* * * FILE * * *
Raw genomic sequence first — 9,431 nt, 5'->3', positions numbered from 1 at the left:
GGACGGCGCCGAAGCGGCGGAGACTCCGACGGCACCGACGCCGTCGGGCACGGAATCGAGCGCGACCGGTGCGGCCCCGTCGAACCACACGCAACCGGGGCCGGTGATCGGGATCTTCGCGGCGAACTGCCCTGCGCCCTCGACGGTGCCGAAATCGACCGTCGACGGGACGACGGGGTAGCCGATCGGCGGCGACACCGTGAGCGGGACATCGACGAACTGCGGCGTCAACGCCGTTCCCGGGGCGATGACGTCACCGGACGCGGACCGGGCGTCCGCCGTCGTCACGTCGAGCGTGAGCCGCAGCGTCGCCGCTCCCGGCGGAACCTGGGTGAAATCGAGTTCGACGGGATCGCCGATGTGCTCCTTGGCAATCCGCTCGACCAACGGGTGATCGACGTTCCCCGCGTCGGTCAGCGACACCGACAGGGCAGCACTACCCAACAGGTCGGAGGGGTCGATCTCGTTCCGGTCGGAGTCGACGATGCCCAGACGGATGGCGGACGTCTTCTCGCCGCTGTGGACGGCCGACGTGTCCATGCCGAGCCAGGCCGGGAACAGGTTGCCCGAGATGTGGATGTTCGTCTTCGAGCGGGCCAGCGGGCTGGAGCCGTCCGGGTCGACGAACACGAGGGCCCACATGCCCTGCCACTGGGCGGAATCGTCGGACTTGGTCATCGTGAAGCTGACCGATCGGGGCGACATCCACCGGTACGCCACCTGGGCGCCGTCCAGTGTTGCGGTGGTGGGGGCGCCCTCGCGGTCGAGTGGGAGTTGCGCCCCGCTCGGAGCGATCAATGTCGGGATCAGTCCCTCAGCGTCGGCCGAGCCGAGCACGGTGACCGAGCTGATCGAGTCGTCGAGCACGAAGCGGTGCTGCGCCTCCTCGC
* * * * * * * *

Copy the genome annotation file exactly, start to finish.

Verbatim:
Raw genomic sequence first — 9,431 nt, 5'->3', positions numbered from 1 at the left:
GGACGGCGCCGAAGCGGCGGAGACTCCGACGGCACCGACGCCGTCGGGCACGGAATCGAGCGCGACCGGTGCGGCCCCGTCGAACCACACGCAACCGGGGCCGGTGATCGGGATCTTCGCGGCGAACTGCCCTGCGCCCTCGACGGTGCCGAAATCGACCGTCGACGGGACGACGGGGTAGCCGATCGGCGGCGACACCGTGAGCGGGACATCGACGAACTGCGGCGTCAACGCCGTTCCCGGGGCGATGACGTCACCGGACGCGGACCGGGCGTCCGCCGTCGTCACGTCGAGCGTGAGCCGCAGCGTCGCCGCTCCCGGCGGAACCTGGGTGAAATCGAGTTCGACGGGATCGCCGATGTGCTCCTTGGCAATCCGCTCGACCAACGGGTGATCGACGTTCCCCGCGTCGGTCAGCGACACCGACAGGGCAGCACTACCCAACAGGTCGGAGGGGTCGATCTCGTTCCGGTCGGAGTCGACGATGCCCAGACGGATGGCGGACGTCTTCTCGCCGCTGTGGACGGCCGACGTGTCCATGCCGAGCCAGGCCGGGAACAGGTTGCCCGAGATGTGGATGTTCGTCTTCGAGCGGGCCAGCGGGCTGGAGCCGTCCGGGTCGACGAACACGAGGGCCCACATGCCCTGCCACTGGGCGGAATCGTCGGACTTGGTCATCGTGAAGCTGACCGATCGGGGCGACATCCACCGGTACGCCACCTGGGCGCCGTCCAGTGTTGCGGTGGTGGGGGCGCCCTCGCGGTCGAGTGGGAGTTGCGCCCCGCTCGGAGCGATCAATGTCGGGATCAGTCCCTCAGCGTCGGCCGAGCCGAGCACGGTGACCGAGCTGATCGAGTCGTCGAGCACGAAGCGGTGCTGCGCCTCCTCGC